For Early Stage Investigators (ESIs), describe the institutional investment in the success of the investigator
Application Alignment with Review Criteria: Scoring Criteria Application Significance Research Strategy a. Significance Investigator(s) Biosketch Innovation Research Strategy b. Innovation Approach Research Strategy c. Approach Environment Resources and Facilities
THE PURPOSE OF THE APPLICATION
THE PROJECT BUDGET
SUBMISSION OF APPLICATION
Preparing and Submitting Application
The Purpose of the Application
Identify the problem to be addressed by the project;
Convey the significance of the proposed project to the problem being addressed;
Explain the relevance of the project to the awarding agency’s overall mission and goals;
The Purpose of the Application (Cont’d)
Describe the project’s anticipated impact on the field of endeavor and provide a rationale for that assessment;
Establish the investigator’s familiarity and expertise with the topic and ability to accomplish the goals
The Project Budget
The budget should show the direct correlation between the cost and the work to be done.
The budget should recover the full cost, direct and indirect, of carrying out the project.
The budget should consider costs that are restricted or prohibited by the program announcement or regulation.
Ensuring Successful Submission
Remember, submission to Grants.gov is only the first step.
Upon successful submission to Grants.gov, you MUST check your application for errors and/or warnings in the eRA Commons. (Also, sent by e-mail)
Any eRA-identified issues must be promptly addressed in order for your application to be considered for review.
Applicants who inadvertently use the wrong forms, or otherwise fail to incorporate the new changes, will have a brief window during which they may be able to correct their application .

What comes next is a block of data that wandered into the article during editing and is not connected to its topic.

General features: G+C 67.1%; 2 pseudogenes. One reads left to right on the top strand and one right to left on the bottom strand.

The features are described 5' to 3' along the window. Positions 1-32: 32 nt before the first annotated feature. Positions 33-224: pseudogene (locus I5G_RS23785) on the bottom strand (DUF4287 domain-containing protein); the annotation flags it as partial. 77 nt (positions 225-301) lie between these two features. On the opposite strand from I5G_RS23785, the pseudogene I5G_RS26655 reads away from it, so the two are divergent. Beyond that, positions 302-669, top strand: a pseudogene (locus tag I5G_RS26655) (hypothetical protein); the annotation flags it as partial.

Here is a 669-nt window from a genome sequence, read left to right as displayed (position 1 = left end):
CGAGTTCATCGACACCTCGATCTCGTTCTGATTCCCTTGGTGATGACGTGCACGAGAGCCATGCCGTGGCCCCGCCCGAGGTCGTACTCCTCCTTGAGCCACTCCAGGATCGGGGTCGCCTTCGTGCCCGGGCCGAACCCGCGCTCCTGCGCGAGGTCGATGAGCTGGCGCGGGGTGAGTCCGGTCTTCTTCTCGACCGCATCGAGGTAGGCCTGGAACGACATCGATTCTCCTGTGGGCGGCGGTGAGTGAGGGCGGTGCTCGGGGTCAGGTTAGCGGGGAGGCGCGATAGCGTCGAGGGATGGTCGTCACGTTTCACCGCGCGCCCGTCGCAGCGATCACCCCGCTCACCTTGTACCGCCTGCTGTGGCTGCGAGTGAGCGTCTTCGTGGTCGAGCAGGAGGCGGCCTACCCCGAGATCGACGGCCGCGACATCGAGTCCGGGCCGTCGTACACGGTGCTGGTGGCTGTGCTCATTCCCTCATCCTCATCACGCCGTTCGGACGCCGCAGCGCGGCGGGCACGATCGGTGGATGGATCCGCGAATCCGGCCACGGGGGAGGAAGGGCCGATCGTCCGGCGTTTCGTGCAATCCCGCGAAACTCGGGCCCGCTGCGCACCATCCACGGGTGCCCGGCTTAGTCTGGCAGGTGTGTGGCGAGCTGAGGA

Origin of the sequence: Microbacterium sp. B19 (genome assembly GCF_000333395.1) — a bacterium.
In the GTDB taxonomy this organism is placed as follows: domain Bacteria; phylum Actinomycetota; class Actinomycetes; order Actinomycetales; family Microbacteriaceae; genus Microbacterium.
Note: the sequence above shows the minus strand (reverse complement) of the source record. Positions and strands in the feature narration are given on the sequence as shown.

SCORE SUCCESSFUL PROPOSALS USING THE REVISED NIH RATING SCALE
Review of Successful Proposals
Discussion of Exercise 2
Followed by a 10 minute break
REQUIREMENTS 2 CFR PART 215
Administration of Grant
Allowable costs —if the goods or services can be directly associated to a cost objective or benefits the project and is determined by regulations to be allowable.
Allocable costs —a cost that is incurred specifically for the grant and is reasonable to the benefit received.
Reasonable costs —if the costs does not exceed that which would be incurred by a prudent person under the circumstances prevailing at the time.
Direct Costs —a cost that can be specifically identified with a particular objective of the project.
Indirect Costs —a cost that has been incurred for a common or joint objective of an organization and cannot be identified with a particular cost objective.
Treatment of Costs
Consistent treatment —a cost may not be assigned as a direct costs if the costs is incurred for the same purpose in like circumstances as an indirect costs.
Consistent application —apply policies and procedures uniformly to both federal financed and other activities of the organization.
Allowability and Treatment of Costs
Determine Allowable Cost
Discussion of Exercise 3
Followed by a 10 Minute Break
Uniform Administrative Requirements
In 1971, OMB issued Circular A-110 to set forth standards to achieve consistency and uniformity among the federal agencies in the administration of grants and agreements.
This move towards consistency has continued with the enactment of the current 2 CFR Part 215 which replaces OMB Circular A-110 in an attempt to standardize language (May 2004).